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Author Topic: HELP A NEWBIE 90's RV  (Read 262 times)

Paula Deen

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HELP A NEWBIE 90's RV
« on: December 06, 2017, 09:16:33 AM »
I am brand new to the RV world and am SO glad I found this website! My wife and I are in our early 30's and are looking to buy a used class  C (1988-1998 model)  to re-model the interior. We want something with a strong motor/tranny. It is easy enough to tell if a vehicle starts/drives/idles or overheats. My question is what are some of the RED FLAGS we should be looking out for? Father-in-law is a electrician/ builder so we will have professional help. We just want to make sure it is mechanically sound. Looking at spending around 6-8K on the RV and another 8-10K on the renovation. Any advice at all would be fantastic! Thanks a lot!!!!

donn

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Re: HELP A NEWBIE 90's RV
« Reply #1 on: December 06, 2017, 09:20:23 AM »
DONT  that is my first bit of advise.  Old RVs are nothing but money pits.  But if you insist.  Water leaks are probsbly the number one killer of old RVs.  One leak left unfixed can totally desteoy an RVs frame.  Most older RVs are woof framed, so water leaks are extremely important.

Paula Deen

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  • Posts: 8
Re: HELP A NEWBIE 90's RV
« Reply #2 on: December 06, 2017, 09:24:37 AM »
HAHAH okay thanks for the advice! I really want a project to work on with my family for a few months.

sadixon49

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  • Fishers, Indiana
Re: HELP A NEWBIE 90's RV
« Reply #3 on: December 06, 2017, 10:26:08 AM »
When you start rebuilding/remodeling an old RV, it's not a project for a few months, it's a project for a few years.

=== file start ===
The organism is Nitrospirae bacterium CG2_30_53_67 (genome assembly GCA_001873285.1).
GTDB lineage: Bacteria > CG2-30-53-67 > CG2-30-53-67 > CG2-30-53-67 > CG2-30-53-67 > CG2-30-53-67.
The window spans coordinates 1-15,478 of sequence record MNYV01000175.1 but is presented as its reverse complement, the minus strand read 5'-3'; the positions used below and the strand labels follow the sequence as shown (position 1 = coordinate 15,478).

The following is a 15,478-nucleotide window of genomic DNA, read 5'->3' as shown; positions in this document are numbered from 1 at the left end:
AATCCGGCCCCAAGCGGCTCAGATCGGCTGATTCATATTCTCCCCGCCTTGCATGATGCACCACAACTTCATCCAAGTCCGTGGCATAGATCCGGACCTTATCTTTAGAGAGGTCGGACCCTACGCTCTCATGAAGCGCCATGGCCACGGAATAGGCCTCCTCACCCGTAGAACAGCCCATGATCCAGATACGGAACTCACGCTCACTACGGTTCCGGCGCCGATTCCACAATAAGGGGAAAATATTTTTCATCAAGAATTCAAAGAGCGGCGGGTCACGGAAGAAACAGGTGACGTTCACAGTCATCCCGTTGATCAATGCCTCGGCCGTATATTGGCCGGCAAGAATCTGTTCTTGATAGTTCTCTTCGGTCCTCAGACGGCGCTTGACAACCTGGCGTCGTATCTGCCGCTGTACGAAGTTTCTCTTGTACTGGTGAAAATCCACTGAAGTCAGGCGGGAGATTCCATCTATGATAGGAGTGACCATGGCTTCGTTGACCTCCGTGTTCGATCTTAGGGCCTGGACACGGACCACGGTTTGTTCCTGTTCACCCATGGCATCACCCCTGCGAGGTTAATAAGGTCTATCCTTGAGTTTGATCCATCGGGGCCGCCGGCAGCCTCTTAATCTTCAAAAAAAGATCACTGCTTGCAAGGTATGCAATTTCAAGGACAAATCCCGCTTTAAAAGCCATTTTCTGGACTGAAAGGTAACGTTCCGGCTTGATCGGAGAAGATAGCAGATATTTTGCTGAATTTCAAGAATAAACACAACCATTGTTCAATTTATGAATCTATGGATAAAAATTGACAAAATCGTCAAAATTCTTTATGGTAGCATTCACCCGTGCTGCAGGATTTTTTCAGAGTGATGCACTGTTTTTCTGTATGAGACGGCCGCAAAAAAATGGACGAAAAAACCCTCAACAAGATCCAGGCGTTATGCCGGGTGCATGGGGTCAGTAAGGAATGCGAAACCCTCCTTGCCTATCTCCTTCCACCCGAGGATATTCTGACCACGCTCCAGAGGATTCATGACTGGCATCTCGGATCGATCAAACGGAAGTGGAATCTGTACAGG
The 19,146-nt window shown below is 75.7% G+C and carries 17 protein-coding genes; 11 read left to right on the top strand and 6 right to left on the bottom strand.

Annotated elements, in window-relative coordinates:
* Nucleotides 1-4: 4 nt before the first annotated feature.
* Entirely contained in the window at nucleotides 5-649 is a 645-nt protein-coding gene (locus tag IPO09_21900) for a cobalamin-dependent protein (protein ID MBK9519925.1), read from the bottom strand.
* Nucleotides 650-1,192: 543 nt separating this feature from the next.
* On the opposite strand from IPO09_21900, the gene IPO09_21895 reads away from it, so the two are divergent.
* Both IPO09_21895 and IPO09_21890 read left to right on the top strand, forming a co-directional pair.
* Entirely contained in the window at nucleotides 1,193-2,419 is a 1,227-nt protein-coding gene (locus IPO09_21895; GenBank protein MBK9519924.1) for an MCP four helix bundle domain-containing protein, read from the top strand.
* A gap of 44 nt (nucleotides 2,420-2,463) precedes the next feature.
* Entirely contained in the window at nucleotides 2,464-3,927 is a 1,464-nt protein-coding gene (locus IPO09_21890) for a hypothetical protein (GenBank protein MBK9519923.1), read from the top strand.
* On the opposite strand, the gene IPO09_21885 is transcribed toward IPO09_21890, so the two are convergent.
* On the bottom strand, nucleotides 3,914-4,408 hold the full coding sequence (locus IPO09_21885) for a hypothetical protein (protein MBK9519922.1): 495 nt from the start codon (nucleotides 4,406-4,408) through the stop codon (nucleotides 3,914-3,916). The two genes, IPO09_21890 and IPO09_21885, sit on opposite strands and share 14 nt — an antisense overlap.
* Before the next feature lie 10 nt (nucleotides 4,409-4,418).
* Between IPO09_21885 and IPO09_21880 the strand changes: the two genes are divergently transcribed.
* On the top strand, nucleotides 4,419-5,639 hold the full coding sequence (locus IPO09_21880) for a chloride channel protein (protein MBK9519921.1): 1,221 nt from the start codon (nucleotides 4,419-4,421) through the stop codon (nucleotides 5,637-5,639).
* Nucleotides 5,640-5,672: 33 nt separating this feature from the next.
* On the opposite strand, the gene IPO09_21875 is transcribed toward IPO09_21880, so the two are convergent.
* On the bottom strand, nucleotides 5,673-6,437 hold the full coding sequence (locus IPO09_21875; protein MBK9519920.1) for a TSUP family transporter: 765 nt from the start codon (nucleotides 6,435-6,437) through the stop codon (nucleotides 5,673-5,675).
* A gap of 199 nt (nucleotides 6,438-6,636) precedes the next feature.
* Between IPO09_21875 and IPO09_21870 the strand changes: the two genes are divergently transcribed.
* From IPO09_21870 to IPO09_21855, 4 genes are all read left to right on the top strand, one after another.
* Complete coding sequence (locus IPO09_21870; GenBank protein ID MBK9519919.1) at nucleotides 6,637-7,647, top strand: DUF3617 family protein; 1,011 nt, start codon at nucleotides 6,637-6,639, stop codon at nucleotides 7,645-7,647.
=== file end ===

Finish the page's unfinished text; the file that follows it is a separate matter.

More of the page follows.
steve
2017 Jayco Redhawk 26XD
E-450 Ford, 6.8 V-10
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Lou Schneider

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Re: HELP A NEWBIE 90's RV
« Reply #4 on: December 06, 2017, 03:07:01 PM »
Ignoring the house issues, stay away from carburetor engines.  In the early 1990s the chassis manufacturers moved towards fuel injection, paired with overdrive transmissions and lock up torque converters.  This made significant improvements in drivability and gas mileage compared to the older engines and transmissions.

1996 and newer will have the OBD2 diagnostic port.  This may or may not be important to you, diagnosing a sick engine without access to the error codes it provides is becoming a lost art.  As are mechanics who have even seen a carburetor, let alone knowing how to service or rebuild one.
« Last Edit: December 06, 2017, 03:13:45 PM by Lou Schneider »

scottydl

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  • Central IL
Re: HELP A NEWBIE 90's RV
« Reply #5 on: December 09, 2017, 03:13:09 PM »
Duplicate post... please direct future replies to this thread:

http://www.rvforum.net/SMF_forum/index.php/topic,110665
Scott, wife, 3 boys... and the dog
- 2008 Forest River Wildwood 32BHDS
- 1995 Chevrolet Suburban C2500 tow vehicle
- 1994 Thor Residency motorhome... owned 2007-2012

 

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